GROWING PAINS: For Good Clean Fun, Visit Moscow's Atlant

My 11-year-old daughter Sasha and I have both come out in a nasty rash of spots. Not very pleasant for either of us but understandable because she's pre-pubescent and seething with hormonal changes and I'm a teeny bit pre-menopausal and pretty seething as well (aaaarggh!!!).

The upshot being that every morning we both stare gloomily at our plum pudding faces in the bathroom mirror and viciously rub foul-smelling creams into our skin.

Until, that is, I was told by a reliable source (a Russian journalist) of this miracle-working swimming pool in the center of Moscow, filled with sea water that had been pumped straight up to Moscow from the Black Sea. The healing waters, she said, cleared up all skin complaints and also cured arthritis. It was, in a word, the very elixir of life.

Being a good Russian this interested me strangely, so this week I rushed off to the Proletarsky region of Moscow, taking a cynical Sasha with me. I also took my 8-year-old Anna because she suffers from eczema and my 5-year-old Bobby because he suffers from swimming-pool-withdrawal symptoms.

After circling for hours around a sleazy selection of meat factories and bars we finally stumbled into a drab courtyard and across the Atlant pool.

Here I found I had been misinformed. The water is indeed healing but it is taken from an underground source discovered in the last century by a drunken nobleman who fell off his horse on this very spot and slept happily in the mud all night, only to discover inthe morning that the arthritic pain in his knee had disappeared. Further investigation proved the mud had startling curative properties due to the hot water reserve a kilometer and a half below the surface, and a health spa sprang up.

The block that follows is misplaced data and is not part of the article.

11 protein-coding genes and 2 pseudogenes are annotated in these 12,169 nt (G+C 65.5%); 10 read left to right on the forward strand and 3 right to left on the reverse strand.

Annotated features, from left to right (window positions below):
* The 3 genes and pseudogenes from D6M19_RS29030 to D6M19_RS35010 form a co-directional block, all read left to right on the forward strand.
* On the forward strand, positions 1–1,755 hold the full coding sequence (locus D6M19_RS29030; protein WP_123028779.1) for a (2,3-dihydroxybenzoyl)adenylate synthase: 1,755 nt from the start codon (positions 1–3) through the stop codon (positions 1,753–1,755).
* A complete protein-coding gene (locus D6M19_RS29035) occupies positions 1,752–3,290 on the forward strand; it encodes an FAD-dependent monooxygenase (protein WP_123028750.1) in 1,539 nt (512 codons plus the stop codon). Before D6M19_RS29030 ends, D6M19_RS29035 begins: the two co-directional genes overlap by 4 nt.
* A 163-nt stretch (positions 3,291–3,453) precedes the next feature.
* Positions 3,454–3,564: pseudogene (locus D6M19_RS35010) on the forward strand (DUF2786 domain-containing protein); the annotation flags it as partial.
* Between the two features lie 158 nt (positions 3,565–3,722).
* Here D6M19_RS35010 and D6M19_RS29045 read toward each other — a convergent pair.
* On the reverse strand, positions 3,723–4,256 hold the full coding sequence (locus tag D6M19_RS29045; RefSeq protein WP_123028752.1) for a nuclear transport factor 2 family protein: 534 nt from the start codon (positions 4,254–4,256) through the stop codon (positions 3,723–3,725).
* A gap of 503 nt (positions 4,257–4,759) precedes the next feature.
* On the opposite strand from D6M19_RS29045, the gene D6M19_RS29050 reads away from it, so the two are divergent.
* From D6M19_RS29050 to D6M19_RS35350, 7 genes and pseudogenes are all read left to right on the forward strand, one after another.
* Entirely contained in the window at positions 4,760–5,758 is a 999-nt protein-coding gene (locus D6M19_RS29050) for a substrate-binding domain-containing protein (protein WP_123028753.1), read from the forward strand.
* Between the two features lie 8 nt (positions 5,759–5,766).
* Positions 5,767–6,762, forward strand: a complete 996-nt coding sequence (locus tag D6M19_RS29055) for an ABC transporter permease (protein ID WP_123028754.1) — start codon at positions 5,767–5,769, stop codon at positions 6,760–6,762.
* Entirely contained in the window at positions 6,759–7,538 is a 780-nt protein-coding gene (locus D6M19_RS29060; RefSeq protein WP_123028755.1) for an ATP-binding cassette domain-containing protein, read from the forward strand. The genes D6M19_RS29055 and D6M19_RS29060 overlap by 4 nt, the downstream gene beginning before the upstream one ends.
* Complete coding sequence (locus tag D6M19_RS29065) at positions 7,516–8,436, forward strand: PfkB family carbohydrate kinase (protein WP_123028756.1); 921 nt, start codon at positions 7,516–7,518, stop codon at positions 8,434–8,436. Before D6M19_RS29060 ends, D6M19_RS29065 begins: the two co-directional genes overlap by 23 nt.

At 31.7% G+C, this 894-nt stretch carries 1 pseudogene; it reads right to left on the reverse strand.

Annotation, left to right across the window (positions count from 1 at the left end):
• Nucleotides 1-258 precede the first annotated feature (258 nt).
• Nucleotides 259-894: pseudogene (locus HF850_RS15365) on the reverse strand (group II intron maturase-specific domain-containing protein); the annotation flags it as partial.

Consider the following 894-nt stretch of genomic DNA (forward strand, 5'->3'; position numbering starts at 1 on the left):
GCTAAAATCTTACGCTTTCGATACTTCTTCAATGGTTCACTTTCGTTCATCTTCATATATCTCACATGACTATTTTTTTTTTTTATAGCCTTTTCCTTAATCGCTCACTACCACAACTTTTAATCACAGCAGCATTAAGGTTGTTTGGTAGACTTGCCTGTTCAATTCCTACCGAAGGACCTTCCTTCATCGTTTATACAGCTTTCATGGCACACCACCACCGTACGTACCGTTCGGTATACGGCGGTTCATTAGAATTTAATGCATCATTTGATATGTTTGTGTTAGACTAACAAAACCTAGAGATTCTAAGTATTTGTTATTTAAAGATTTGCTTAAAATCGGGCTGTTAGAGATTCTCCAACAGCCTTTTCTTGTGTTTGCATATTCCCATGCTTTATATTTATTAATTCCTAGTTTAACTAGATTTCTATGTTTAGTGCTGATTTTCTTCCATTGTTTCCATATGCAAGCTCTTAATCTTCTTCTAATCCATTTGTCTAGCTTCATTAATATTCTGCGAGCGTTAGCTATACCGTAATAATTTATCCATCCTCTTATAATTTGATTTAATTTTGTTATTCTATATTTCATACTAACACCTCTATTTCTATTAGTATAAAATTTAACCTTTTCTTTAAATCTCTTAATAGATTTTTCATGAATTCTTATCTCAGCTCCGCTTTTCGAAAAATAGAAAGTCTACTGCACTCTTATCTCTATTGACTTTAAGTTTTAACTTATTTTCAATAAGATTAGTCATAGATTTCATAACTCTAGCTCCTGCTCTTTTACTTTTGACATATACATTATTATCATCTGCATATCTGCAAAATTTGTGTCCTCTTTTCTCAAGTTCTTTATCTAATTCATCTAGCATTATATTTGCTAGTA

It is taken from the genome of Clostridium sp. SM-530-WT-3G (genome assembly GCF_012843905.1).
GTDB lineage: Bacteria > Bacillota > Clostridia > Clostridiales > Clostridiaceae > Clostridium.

In Soviet times they built an additional swimming pool for the factory workers and its water, I'm told by the pool director, is almost identical in mineral content to sea water. An oil rig-type structure behind the pool pumps up the medicinal fluid. The pool contains 20 grams of salt per liter of water, which makes it about as easy to float in as the Dead Sea - and this is diluted 15 times from the original stuff. If you fancy a dose of the true source you can always take a dip in a bath in the still-existing spa, but since even the swimming pool made me sting, I gave that a miss.

The women in our changing room had flocked from all corners of Moscow to bathe here for various skin complaints, and were busy raving about the results - but then they also used slices of raw beetroot as blusher. Personally I have to admit that what appealed to me most is that we got in without having to show the dreaded spravki medical documents. Other advantages were not having to wear swimming caps and being able to play water polo without getting shouted at. What more can you ask?

Er, clear skin? Stay tuned.